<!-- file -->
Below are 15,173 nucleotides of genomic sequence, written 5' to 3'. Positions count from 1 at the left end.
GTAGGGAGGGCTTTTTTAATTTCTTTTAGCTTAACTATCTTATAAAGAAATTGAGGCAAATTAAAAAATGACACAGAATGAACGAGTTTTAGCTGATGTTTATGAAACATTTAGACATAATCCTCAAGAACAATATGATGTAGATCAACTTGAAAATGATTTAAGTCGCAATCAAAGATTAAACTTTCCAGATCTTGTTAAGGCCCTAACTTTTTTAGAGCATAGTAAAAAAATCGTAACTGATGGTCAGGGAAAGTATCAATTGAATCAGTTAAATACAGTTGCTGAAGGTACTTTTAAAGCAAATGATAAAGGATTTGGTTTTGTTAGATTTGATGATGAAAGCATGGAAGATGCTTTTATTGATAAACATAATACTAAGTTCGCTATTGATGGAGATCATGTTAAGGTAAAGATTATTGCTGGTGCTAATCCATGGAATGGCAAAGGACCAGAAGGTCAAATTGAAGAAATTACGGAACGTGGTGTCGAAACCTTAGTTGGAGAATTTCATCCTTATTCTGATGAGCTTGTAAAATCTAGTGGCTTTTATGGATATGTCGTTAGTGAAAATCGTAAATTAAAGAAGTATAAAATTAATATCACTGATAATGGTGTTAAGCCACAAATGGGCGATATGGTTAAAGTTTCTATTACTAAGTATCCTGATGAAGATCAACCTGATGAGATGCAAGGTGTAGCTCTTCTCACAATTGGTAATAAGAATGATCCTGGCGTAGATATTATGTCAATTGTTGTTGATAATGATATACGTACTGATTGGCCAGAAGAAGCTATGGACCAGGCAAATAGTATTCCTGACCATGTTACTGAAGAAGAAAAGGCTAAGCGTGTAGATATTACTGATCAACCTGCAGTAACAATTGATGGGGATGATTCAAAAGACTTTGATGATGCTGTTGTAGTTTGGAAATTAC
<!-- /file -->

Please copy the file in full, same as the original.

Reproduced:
Below are 15,173 nucleotides of genomic sequence, written 5' to 3'. Positions count from 1 at the left end.
GTAGGGAGGGCTTTTTTAATTTCTTTTAGCTTAACTATCTTATAAAGAAATTGAGGCAAATTAAAAAATGACACAGAATGAACGAGTTTTAGCTGATGTTTATGAAACATTTAGACATAATCCTCAAGAACAATATGATGTAGATCAACTTGAAAATGATTTAAGTCGCAATCAAAGATTAAACTTTCCAGATCTTGTTAAGGCCCTAACTTTTTTAGAGCATAGTAAAAAAATCGTAACTGATGGTCAGGGAAAGTATCAATTGAATCAGTTAAATACAGTTGCTGAAGGTACTTTTAAAGCAAATGATAAAGGATTTGGTTTTGTTAGATTTGATGATGAAAGCATGGAAGATGCTTTTATTGATAAACATAATACTAAGTTCGCTATTGATGGAGATCATGTTAAGGTAAAGATTATTGCTGGTGCTAATCCATGGAATGGCAAAGGACCAGAAGGTCAAATTGAAGAAATTACGGAACGTGGTGTCGAAACCTTAGTTGGAGAATTTCATCCTTATTCTGATGAGCTTGTAAAATCTAGTGGCTTTTATGGATATGTCGTTAGTGAAAATCGTAAATTAAAGAAGTATAAAATTAATATCACTGATAATGGTGTTAAGCCACAAATGGGCGATATGGTTAAAGTTTCTATTACTAAGTATCCTGATGAAGATCAACCTGATGAGATGCAAGGTGTAGCTCTTCTCACAATTGGTAATAAGAATGATCCTGGCGTAGATATTATGTCAATTGTTGTTGATAATGATATACGTACTGATTGGCCAGAAGAAGCTATGGACCAGGCAAATAGTATTCCTGACCATGTTACTGAAGAAGAAAAGGCTAAGCGTGTAGATATTACTGATCAACCTGCAGTAACAATTGATGGGGATGATTCAAAAGACTTTGATGATGCTGTTGTAGTTTGGAAATTAC